Collecting data on migrating populations is a common practice but is to be done by the labour department from a welfare point of view. The Inter-State Migrant Workmen Act of 1979, in fact, mandates that migrant workers register with their parent district and that employers provide a ‘No Objection Certificate’ to the labour department.
Yet this legally mandated procedure is hardly implemented, Sapkal says. He calls the Morbi police’s role both illegal and unconstitutional and adds that the order mindlessly criminalises the entire migrating community. “Under what legal provisions are the police even seeking such data?” he asks. Sapkal, who is currently leading the project titled ‘Pandemic, Human Rights and The Future of Livelihood: An Empirical Evidence from Indian Economy,’ for the National Human Rights Commission (NHRC), has been closely examining the labour violations across India for past many years.
Bridge collapse: ‘Admin wants to tighten control’
Morbi, an industrial town, with a very high migratory population, was last in the news a few months ago after a pedestrian suspension bridge collapsed, causing the death of over 135 persons. The probe that followed, opened many fissures and exposed the rampant practice of employing migrant labourers in highly violative conditions. Srivastava feels the recent notification is an obvious aftereffect of the bridge collapse. “The district administration was severely criticised and as a result now they want to tighten their control over the most vulnerable in the region,” he says.
And in this case, he says, is done by using the law to control the migrant population entering the district. “Laws exist to protect its citizens but most often it is used by the state to instil fear in the minds of its citizens like we see it being done in this case,” he says.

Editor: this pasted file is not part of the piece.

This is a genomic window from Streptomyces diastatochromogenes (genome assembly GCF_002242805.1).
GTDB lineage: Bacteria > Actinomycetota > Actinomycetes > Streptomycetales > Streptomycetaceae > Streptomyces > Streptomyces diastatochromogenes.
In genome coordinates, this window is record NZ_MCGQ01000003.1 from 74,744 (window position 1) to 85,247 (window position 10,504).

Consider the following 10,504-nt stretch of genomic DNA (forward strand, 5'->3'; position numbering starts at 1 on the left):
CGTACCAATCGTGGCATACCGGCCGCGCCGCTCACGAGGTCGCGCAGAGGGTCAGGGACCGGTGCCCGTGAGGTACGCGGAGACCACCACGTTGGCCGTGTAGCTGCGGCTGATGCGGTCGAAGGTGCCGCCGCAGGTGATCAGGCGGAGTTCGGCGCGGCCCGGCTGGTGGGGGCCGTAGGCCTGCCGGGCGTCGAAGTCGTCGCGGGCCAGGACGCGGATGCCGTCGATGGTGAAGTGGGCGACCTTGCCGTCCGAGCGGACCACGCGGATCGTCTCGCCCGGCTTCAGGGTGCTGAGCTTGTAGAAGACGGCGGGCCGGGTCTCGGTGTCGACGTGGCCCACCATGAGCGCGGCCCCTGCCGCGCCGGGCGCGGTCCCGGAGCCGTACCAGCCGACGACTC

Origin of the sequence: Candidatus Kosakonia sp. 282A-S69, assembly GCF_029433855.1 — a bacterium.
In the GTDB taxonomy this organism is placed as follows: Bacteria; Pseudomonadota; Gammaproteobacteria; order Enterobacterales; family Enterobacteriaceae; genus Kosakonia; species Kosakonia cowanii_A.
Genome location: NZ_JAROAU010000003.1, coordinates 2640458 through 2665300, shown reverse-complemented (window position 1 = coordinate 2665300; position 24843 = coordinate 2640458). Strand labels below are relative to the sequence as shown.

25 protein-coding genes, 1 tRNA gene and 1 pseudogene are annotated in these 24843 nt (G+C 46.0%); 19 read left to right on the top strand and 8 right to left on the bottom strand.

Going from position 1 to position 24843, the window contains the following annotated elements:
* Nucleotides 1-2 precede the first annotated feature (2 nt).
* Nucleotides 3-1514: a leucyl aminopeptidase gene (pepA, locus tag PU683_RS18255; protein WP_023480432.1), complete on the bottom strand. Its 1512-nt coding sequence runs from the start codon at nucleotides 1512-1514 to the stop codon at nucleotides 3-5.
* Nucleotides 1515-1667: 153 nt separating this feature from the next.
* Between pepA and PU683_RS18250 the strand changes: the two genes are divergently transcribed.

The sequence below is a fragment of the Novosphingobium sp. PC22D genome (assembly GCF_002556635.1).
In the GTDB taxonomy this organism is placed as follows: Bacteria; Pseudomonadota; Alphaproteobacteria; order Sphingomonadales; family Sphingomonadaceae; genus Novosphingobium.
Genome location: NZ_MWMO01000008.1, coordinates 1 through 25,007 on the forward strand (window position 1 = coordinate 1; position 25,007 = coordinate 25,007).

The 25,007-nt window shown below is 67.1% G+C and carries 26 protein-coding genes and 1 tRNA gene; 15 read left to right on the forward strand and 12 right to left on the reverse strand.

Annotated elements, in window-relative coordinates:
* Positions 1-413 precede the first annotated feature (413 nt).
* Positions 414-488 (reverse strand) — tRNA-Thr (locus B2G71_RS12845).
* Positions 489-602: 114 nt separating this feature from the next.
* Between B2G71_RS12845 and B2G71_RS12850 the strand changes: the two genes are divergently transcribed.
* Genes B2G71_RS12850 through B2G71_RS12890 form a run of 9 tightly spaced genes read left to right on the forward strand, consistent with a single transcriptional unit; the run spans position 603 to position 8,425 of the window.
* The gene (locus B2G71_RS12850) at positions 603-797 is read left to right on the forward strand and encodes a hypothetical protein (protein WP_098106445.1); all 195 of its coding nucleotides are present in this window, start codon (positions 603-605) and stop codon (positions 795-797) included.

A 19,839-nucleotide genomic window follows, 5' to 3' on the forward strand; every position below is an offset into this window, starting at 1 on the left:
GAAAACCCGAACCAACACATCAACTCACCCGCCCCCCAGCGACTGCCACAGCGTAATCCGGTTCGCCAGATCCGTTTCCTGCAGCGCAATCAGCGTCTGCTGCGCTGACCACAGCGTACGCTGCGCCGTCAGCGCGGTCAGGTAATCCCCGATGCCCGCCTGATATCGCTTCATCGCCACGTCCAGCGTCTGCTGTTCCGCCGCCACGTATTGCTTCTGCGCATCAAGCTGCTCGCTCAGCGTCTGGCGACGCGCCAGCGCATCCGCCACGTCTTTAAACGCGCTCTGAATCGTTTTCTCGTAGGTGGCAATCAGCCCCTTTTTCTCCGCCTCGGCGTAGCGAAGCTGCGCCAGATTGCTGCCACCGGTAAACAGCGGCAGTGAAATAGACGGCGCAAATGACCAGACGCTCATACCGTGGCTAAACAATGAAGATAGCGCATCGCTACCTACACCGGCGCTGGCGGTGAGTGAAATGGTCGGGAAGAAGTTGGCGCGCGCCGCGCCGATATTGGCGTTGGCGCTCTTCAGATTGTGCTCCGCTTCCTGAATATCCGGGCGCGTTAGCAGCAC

Srivastava recalls a recent case of murder of three persons, including an owner of a factory in Surat, allegedly in the hands of two labourers from Odisha. “While the incident ought to be condemned, one can’t overlook the reasons for the dire act. The labourers had allegedly taken such extreme steps after they were denied their rightful wages,” he points out.
When The Wire pointed at the problematic parts of the notification, SP Tripathi said that it was issued by the collector’s office. He said that the administration didn’t intend to criminalise the community. “I will look into it and if need be, even alter the text of this notification,” Tripathi told The Wire.
But Sapkal says the intent of such orders doesn’t matter and it can’t and should not be justified in any way. “The moment you start justifying the state’s act of introducing unconstitutional rules, you are normalising the practice. If this goes unquestioned, soon other districts and states will replicate it (the notification),” he says.
“If anything, the police should be aiding the labour department in ensuring the migrating labourers rights are protected. Young vulnerable children often are illegally employed in hazardous industries. The police’s role comes in only to protect them. But this is a classic example of a state-induced injustice and gross human rights violation,” he adds.